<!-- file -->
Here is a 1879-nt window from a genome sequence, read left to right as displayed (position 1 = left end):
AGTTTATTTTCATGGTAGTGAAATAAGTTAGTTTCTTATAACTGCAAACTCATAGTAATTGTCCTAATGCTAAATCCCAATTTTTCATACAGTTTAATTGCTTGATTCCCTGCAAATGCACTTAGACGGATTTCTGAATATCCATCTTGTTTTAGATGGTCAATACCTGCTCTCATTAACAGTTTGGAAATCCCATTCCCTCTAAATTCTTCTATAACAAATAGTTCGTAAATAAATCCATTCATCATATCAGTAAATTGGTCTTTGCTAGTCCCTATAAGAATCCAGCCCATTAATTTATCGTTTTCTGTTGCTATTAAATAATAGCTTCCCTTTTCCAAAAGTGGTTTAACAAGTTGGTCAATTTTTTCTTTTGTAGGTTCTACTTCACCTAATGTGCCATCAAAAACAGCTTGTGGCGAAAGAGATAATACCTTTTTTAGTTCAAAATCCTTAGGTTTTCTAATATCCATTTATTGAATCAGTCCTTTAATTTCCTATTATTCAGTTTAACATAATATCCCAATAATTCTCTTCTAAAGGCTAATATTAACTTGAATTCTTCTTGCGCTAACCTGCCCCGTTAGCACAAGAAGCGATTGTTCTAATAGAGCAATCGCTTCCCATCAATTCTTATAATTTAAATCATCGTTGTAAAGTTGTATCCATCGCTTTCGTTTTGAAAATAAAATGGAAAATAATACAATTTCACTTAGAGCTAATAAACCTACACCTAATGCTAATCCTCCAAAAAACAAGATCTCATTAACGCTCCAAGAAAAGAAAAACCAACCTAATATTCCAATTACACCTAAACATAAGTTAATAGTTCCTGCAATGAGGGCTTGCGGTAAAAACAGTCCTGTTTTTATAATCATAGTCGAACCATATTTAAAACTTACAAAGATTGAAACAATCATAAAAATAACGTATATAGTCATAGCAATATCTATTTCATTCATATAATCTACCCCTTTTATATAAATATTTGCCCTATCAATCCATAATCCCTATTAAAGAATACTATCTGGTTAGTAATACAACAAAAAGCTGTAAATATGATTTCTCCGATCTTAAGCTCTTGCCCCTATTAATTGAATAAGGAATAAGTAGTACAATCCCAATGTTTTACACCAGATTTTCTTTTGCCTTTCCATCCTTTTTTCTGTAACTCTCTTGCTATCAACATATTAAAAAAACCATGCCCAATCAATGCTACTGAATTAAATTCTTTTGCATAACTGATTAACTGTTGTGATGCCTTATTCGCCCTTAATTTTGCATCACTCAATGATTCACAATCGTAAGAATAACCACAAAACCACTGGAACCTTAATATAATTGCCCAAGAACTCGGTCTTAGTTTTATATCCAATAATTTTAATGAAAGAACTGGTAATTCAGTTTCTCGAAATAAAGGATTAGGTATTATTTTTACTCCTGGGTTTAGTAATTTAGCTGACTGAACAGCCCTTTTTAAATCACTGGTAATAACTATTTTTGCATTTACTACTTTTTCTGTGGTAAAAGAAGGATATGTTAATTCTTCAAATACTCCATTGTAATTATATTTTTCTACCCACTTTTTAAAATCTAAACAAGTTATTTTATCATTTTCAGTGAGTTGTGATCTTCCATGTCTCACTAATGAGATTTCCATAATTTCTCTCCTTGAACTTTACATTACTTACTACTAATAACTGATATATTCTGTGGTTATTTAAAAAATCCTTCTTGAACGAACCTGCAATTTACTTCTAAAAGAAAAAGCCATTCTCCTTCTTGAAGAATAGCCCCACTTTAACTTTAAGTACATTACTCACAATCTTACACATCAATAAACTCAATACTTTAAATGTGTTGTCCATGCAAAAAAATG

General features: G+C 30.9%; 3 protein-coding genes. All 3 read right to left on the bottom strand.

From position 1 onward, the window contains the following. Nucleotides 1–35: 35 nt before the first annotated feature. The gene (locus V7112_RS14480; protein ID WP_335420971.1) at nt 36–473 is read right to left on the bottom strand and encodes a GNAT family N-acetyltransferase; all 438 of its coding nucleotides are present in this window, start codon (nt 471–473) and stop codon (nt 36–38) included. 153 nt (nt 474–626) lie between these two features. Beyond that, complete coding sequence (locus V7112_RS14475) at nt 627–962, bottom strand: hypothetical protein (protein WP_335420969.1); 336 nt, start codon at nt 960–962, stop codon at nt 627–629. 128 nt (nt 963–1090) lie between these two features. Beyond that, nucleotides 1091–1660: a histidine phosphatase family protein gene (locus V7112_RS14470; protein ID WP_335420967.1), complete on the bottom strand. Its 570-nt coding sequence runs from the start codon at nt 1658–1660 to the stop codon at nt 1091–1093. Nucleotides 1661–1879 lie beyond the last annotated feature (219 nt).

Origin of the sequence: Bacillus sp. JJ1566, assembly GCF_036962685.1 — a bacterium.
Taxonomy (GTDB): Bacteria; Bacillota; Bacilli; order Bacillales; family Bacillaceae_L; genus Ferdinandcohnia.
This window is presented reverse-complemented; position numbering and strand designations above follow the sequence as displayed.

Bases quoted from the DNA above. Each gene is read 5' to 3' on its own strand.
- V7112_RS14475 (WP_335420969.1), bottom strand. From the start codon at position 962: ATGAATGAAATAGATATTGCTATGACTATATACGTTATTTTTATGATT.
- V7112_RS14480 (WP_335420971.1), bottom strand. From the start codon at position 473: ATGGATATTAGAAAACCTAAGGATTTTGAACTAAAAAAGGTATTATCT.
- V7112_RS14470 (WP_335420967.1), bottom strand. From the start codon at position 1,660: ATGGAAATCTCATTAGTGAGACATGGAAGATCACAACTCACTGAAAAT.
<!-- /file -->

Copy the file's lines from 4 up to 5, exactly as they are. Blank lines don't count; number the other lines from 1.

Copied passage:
From position 1 onward, the window contains the following. Nucleotides 1–35: 35 nt before the first annotated feature. The gene (locus V7112_RS14480; protein ID WP_335420971.1) at nt 36–473 is read right to left on the bottom strand and encodes a GNAT family N-acetyltransferase; all 438 of its coding nucleotides are present in this window, start codon (nt 471–473) and stop codon (nt 36–38) included. 153 nt (nt 474–626) lie between these two features. Beyond that, complete coding sequence (locus V7112_RS14475) at nt 627–962, bottom strand: hypothetical protein (protein WP_335420969.1); 336 nt, start codon at nt 960–962, stop codon at nt 627–629. 128 nt (nt 963–1090) lie between these two features. Beyond that, nucleotides 1091–1660: a histidine phosphatase family protein gene (locus V7112_RS14470; protein ID WP_335420967.1), complete on the bottom strand. Its 570-nt coding sequence runs from the start codon at nt 1658–1660 to the stop codon at nt 1091–1093. Nucleotides 1661–1879 lie beyond the last annotated feature (219 nt).

Origin of the sequence: Bacillus sp. JJ1566, assembly GCF_036962685.1 — a bacterium.